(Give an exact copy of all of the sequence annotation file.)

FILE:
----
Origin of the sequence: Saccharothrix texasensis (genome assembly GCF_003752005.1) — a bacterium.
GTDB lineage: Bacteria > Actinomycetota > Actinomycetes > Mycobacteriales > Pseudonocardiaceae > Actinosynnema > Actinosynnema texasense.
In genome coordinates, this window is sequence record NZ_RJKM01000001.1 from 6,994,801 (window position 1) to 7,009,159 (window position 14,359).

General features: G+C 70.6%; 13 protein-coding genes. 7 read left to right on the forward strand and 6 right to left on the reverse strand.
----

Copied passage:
Origin of the sequence: Saccharothrix texasensis (genome assembly GCF_003752005.1) — a bacterium.
GTDB lineage: Bacteria > Actinomycetota > Actinomycetes > Mycobacteriales > Pseudonocardiaceae > Actinosynnema > Actinosynnema texasense.
In genome coordinates, this window is sequence record NZ_RJKM01000001.1 from 6,994,801 (window position 1) to 7,009,159 (window position 14,359).

General features: G+C 70.6%; 13 protein-coding genes. 7 read left to right on the forward strand and 6 right to left on the reverse strand.